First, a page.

History of Motorcycles

Topics: Internal combustion engine, Cylinder, Four-stroke engine Pages: 3 (1029 words) Published: November 4, 2008
With gas prices rising higher and higher everyday, many people turned to alternate forms of transportation. One of the most popular forms of transportation is motorcycles. These vehicles can save a lot of money at the pump. Sports involving motorcycles are also becoming more and more popular everyday. Motocross is the second most popular motorsport in America behind NASCAR. This growth of the motorcycle industry got me curious about these amazing machines and how they work.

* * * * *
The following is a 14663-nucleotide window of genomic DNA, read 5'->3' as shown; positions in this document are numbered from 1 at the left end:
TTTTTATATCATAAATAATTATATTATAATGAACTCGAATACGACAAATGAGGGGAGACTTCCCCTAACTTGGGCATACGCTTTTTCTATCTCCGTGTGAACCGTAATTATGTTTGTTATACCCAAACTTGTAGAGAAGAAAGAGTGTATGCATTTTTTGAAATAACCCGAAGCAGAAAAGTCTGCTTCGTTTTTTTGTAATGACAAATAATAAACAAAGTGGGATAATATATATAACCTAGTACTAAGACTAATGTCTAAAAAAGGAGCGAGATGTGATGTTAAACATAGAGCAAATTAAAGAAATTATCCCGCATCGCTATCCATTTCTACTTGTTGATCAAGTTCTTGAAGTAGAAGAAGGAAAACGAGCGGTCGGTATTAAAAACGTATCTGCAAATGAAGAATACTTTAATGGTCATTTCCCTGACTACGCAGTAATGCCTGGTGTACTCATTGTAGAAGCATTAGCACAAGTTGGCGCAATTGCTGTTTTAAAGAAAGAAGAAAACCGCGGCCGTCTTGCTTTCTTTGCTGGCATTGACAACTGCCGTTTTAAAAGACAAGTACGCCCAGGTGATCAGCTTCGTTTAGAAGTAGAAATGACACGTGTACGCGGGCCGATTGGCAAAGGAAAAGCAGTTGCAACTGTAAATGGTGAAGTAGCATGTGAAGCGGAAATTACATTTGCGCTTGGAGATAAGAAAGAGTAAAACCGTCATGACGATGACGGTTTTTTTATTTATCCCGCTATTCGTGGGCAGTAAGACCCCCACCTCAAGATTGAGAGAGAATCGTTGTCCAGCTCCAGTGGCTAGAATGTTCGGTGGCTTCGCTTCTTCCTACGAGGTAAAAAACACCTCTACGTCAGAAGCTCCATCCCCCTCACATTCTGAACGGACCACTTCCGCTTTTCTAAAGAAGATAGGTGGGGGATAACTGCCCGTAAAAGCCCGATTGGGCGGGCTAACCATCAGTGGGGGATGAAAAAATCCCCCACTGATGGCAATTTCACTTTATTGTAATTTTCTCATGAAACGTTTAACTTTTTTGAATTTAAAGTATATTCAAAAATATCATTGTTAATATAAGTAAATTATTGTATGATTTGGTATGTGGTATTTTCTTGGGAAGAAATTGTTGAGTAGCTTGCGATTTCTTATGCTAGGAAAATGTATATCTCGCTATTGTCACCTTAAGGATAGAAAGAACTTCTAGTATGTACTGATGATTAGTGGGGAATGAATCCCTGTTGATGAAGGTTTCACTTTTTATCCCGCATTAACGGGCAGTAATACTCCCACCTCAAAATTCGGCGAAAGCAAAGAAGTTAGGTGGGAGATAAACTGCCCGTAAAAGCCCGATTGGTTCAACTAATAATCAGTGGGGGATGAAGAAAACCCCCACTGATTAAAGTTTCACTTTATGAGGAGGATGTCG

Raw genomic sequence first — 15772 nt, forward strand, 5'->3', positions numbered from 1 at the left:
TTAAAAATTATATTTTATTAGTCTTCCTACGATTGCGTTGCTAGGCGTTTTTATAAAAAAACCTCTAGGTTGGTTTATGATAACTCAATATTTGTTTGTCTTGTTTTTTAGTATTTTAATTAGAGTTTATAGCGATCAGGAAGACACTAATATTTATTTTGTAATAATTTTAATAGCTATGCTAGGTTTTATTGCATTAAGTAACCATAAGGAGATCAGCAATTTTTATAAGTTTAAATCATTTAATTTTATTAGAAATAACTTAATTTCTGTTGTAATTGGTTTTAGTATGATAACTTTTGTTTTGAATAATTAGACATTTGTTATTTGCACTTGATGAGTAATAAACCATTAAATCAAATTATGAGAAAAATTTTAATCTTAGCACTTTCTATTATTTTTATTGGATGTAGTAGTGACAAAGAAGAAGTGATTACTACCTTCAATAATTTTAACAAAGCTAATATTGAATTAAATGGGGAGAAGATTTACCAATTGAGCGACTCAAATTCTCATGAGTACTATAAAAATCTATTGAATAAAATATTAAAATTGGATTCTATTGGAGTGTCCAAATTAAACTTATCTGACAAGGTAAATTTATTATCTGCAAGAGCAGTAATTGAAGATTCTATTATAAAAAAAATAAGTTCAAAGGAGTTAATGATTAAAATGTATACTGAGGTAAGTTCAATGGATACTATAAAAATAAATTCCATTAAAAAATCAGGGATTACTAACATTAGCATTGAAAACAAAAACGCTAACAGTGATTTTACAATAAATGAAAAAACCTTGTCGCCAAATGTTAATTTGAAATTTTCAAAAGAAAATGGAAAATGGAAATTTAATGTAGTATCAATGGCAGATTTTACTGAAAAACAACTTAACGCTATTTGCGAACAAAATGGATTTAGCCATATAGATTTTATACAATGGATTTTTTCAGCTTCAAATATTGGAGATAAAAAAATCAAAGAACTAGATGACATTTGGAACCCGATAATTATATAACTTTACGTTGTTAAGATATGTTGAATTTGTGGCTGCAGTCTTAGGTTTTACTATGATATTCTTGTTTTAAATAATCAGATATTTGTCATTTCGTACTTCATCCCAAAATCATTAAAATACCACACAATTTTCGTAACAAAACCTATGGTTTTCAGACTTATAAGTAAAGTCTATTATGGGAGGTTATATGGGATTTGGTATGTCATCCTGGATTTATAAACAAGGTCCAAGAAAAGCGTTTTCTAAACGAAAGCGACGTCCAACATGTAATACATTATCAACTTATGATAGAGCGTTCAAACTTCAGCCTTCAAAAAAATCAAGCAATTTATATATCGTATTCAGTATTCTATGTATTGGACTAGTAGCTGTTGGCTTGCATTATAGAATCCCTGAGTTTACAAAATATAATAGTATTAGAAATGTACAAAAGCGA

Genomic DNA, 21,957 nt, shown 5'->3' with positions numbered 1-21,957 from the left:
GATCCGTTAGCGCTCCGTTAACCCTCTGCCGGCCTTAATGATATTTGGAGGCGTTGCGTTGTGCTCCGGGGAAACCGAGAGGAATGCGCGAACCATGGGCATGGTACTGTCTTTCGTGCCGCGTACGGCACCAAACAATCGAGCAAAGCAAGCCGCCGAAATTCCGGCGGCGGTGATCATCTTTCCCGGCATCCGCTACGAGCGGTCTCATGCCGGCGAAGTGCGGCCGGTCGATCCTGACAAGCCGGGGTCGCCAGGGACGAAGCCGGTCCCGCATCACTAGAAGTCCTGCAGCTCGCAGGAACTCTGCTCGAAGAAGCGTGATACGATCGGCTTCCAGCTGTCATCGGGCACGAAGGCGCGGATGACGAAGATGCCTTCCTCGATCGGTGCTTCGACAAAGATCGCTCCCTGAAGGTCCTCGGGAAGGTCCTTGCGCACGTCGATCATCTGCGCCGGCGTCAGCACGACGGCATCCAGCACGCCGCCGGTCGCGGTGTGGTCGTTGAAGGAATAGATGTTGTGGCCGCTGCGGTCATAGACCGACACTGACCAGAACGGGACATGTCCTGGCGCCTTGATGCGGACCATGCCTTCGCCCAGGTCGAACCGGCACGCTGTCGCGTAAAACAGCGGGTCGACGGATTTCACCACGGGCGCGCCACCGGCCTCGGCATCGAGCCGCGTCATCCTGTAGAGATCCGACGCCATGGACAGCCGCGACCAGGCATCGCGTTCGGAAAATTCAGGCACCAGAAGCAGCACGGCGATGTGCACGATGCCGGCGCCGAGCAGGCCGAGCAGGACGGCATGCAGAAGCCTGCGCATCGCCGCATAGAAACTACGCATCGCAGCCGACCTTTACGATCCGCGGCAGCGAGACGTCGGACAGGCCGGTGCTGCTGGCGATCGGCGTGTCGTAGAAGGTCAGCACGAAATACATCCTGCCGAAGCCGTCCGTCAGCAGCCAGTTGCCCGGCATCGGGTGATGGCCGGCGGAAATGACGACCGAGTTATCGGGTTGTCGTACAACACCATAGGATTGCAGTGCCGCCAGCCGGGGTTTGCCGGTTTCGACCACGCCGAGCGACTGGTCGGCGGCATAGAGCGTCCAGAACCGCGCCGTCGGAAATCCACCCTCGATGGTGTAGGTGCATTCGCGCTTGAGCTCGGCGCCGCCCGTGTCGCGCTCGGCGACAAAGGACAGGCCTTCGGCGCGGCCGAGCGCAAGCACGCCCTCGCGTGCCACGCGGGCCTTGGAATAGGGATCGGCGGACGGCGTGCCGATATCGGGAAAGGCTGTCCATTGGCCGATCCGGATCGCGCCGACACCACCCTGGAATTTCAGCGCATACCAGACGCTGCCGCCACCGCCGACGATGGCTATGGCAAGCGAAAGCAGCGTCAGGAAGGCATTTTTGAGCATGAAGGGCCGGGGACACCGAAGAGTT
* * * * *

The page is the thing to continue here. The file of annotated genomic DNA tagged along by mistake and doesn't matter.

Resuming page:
The first motorcycles were made in America. In 1867, American, Sylvester Howard Roper invented a steam-engine motorcycle that was powered by coal called the Roper Steam Velocipede. German, Gottlieb Daimler invented the first gasoline-powered motorcycle in 1885. This is considered by most to be the first true motorcycle. Daimler used a four-stroke engine that was invented by Nicolaus August Otto. It was the first four-stroke internal combustion engine (Tank). There are two main types of engines used in the motorcycle industry. They are two-stroke engines and four-stroke engines. The primary difference between the two is in a two-stroke engine power is made every revolution of the engine. Four-stroke engines make power once every two revolutions. A two-stroke engine will make more power because of the way it operates. However, the disadvantage to the two-stroke engine is that it burns gasoline as well as oil. This is not only more harmful to the environment but it is not best suited for most motorcycles. Two-stroke engines are used in motocross and some other motorsports where weight and power are more important, but advancements in four-stroke engines have made two-stroke engines obsolete (House). In a two-stroke engine, a piston moves up and down in a cylinder and is responsible for compressing an air/fuel mixture by moving upward in the cylinder. The piston then moves back down around the explosion of the ignited mixture. The piston then transfers the energy of the explosion to...
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